“Be clear about your goals, but be flexible about the process of achieving them.” – Brian Tracy
Most people want to live their best life and not run out of money.
One strategy that could help is to set up guardrails for retirement income.
You have $1 million and take 5% ($50,000) out each year.
If that $50,000 becomes 4% of the account value ($1,250,000) due to market increases, then increase the withdrawal back to 5%. Your new withdrawal rate will be $62,500.
If the $50,000 withdrawal rate rises to 6% ($833,333) due to market decreases, cut income down to 5%. Your new withdrawal rate will be $41,666.
You don’t want to be flexible in retirement spending? Then take less initially. You may have more estate value at the end and miss out on spending more along the way.
Without knowing it, you may have used guardrails in other parts of your life.
Have you ever gotten a traffic ticket and driven slower afterward? Have you ever gained a little weight and decided to exercise more? Had a health issue and decided to eat better?
I lost weight to do the Ironman last year. I gained some back after eating my body weight in ice cream that December. I deserved it, right?
These are all guardrails used to put you back on track for your long-term goals and help you live your best life along the way.
Using guardrails for retirement income planning is helpful, but not complete. You may have one-time income needs. You may want to spend more income early and less later. Your goals may change.
Retirement is not like a golf ball after being hit. You can adjust along the way to help you get the most out of your wealth and life.
The stiff oak falls in a storm. The willow remains.
As Aldous Huxley writes: “Man has an almost infinite capacity for taking things for granted.” The goalposts of success constantly shift. A new innovation can go from unfathomable luxury to baseline necessity in a few months. So progress is always a step ahead of contentment. That fuels the need to keep innovating, which is great. But it creates a world where people who are exponentially better off than their ancestors have little added happiness to show for it.
Be mindful of valuations and keep an eye out for opportunities.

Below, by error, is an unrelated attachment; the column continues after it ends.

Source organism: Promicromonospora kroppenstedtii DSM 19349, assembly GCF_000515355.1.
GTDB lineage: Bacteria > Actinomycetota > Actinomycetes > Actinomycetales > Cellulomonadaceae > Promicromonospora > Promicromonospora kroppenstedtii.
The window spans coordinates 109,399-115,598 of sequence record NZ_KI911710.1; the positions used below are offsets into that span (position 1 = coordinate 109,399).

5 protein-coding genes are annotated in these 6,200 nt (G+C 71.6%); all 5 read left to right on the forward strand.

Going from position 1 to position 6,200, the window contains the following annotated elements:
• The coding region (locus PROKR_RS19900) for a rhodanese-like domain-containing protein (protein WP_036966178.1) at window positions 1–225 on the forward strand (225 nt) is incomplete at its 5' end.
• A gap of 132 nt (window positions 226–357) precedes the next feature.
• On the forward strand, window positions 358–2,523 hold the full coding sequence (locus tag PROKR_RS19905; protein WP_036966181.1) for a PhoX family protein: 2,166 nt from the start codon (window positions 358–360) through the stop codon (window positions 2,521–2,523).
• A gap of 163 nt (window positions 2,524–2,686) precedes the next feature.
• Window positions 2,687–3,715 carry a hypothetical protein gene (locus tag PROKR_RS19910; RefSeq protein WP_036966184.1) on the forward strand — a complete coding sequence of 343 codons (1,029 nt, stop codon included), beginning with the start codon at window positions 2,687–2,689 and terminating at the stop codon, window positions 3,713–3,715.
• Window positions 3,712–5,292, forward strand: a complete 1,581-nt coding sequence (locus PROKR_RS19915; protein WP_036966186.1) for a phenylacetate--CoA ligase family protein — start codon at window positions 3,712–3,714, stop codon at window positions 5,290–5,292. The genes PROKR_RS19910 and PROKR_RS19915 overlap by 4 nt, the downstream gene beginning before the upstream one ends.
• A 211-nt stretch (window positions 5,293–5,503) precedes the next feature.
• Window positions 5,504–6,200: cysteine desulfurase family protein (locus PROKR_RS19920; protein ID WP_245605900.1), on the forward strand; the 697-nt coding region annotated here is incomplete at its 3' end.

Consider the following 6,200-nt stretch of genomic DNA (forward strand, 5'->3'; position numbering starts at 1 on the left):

I saw a beautiful Italian leather backpack at the airport in Munich. With today’s exchange rate and the 50% discount, the cost was 75% less than last year.
The same could be said for some investments…
- Major stock market indices have taken very different trajectories over the past decade due to differences in growth.
- Despite the bear market this year, U.S. market valuations are elevated compared to other regions.
- International stocks, on the other hand, are still cheaper in relative terms across both the developed and emerging world.
Check your interest rates on cash. Many banks have not raised the interest they are paying on cash. You may be able to get a much higher rate if you check around. For retirees generating income, I generally recommend one to two years of cash. This helps using guardrails and having dynamic withdrawals.
A great song about living your best life by The Avett Brothers, No Hard Feelings.
Let us know if you have any questions. Happy to help! Click here for a phone appointment or call the office at 843-970-1049.
On the lighter side, Elliott got his second Tennis State Championship ring on Saturday at the Myrtle Beach High School football game. Very happy for him and his teammates.
Hope all is well with you and your family,
Finger Financial Five – 5 points in 5 minutes or less – is to provide you with a weekly shot of useful financial information. My intention is to share principles, so that you will have more clarity and peace, that help you make better financial decisions.
Investment advice offered through Stratos Wealth Advisors, LLC, a registered investment advisor; DBA Riverbend Wealth Management.
This content is developed from sources believed to be providing accurate information and provided by Riverbend Wealth Management. The opinions voiced in this material are for general information only and are not intended to provide specific advice or recommendations for any individual. Stratos Wealth Partners and its affiliates do not provide tax, legal or accounting advice. This material has been prepared for informational purposes only, and is not intended to provide, and should not be relied on for, tax, legal or accounting advice. You should consult your own tax, legal and accounting advisors before engaging in any transaction.